OTTAWA — Canada's taxpayers' advocate says the Canada Revenue Agency isn't doing a good enough job ensuring women living in shelters with their children are aware of and receiving benefit cheques.
Taxpayers' ombudsman Sherra Profit launched a systemic examination Friday to study what kind of effort the CRA has made to reach out to shelters regarding benefits such as the Canada Child Benefit or the working income tax benefit.
Profit said she has received several complaints from shelters about the lack of information from the CRA, but also a call from Revenue Minister Diane Lebouthillier last fall concerned about concerns she was hearing.
Lebouthillier asked the ombudsman's office, which operates at arm's length from the CRA, to look into the matter.
Profit launched a preliminary examination which included conversations with staff at about 25 shelters across Canada, which proved there did seem to be a problem worth looking at in more depth.
Only a handful of the shelters said they'd had any contact from the CRA at all and in those cases it was not directly with information to help clients apply for and receive benefits. The information shelter workers could provide to clients was largely based on their own experience as parents or through their own efforts to research what benefits are available.
The Canada Child Benefit alone is worth up to $6,400 for a child under six each year.
"Access to information about benefits is crucial especially when somebody is in a situation where they're needing use of the shelter," said Profit in an interview with the Canadian Press.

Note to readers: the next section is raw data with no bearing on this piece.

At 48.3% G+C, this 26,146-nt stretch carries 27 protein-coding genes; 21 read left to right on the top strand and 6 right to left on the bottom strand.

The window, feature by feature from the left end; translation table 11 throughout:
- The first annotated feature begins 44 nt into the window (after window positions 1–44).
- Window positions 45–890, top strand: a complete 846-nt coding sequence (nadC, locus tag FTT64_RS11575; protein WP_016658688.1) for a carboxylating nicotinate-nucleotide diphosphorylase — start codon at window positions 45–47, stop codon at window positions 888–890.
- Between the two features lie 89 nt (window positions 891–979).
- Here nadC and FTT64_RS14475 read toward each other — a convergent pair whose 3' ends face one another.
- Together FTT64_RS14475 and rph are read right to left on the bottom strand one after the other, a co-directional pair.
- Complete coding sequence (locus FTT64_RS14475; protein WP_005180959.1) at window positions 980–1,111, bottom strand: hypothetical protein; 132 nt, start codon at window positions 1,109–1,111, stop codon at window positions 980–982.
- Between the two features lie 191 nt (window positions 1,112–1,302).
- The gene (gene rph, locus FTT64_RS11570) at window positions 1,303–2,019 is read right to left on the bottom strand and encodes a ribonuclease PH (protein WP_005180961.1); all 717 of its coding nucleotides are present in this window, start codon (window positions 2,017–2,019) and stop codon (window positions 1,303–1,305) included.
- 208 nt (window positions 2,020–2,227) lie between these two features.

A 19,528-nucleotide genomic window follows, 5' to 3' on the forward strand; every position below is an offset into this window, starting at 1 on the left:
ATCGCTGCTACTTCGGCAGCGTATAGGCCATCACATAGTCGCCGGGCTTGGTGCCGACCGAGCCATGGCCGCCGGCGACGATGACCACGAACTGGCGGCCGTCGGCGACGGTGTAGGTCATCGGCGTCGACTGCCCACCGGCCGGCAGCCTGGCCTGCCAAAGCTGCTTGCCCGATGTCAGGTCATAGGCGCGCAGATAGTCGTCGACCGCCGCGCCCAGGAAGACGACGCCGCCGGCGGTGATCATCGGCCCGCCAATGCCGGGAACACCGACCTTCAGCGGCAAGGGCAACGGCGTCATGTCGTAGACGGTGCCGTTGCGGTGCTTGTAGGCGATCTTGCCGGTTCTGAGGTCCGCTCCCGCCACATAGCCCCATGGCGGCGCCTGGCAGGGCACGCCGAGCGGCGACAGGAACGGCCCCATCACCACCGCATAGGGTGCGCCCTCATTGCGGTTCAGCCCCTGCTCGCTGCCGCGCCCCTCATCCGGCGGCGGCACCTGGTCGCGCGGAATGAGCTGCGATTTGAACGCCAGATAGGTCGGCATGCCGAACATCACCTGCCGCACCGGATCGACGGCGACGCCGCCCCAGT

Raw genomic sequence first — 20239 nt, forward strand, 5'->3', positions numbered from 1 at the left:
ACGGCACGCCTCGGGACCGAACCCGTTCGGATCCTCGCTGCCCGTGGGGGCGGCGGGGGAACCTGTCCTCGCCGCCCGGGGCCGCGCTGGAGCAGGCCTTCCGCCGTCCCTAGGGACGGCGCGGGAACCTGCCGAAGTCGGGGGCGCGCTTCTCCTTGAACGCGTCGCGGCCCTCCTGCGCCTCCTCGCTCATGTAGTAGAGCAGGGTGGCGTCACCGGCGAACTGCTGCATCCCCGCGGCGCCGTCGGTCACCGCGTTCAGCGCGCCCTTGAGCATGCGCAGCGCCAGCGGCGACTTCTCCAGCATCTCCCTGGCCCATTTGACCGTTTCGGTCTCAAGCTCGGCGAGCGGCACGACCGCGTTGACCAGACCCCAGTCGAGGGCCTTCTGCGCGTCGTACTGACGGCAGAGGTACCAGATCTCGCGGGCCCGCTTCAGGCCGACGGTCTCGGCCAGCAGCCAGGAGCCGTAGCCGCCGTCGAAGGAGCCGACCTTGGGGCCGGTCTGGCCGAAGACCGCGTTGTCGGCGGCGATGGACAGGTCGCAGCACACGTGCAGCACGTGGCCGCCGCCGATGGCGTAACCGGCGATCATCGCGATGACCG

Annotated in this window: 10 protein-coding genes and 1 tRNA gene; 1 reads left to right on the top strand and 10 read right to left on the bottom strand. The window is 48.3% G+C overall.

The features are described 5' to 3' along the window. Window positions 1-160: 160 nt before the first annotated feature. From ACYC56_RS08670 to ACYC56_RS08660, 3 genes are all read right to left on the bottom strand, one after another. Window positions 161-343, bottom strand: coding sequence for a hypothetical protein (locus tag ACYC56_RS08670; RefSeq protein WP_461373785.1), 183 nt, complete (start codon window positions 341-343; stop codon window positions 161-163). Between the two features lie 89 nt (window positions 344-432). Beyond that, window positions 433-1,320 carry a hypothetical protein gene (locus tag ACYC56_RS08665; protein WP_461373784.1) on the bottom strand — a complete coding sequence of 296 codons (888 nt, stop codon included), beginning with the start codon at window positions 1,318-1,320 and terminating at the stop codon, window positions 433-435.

"They're in that situation where they don't have access to the resources they normally would have access to, especially if the information is just online. We really want to make sure that those people who are in a vulnerable situation already are not made further vulnerable by not being able to access the information the CRA has available to help them get those benefits that may assist them with their insecure and vulnerable situation."
The study will include not just emergency shelters for women and kids fleeing domestic violence, but also homeless shelters or any kind of temporary accommodation to help someone who suddenly finds they don't have a roof over their head.
There are over 600 emergency shelters for abused women in Canada and approximately 400 emergency homeless shelters.
Profit said the work will not be limited to women's shelters because she wants to understand how anyone experiencing the need of a shelter, be they a man, woman or child, has access to information about benefits that may help them.
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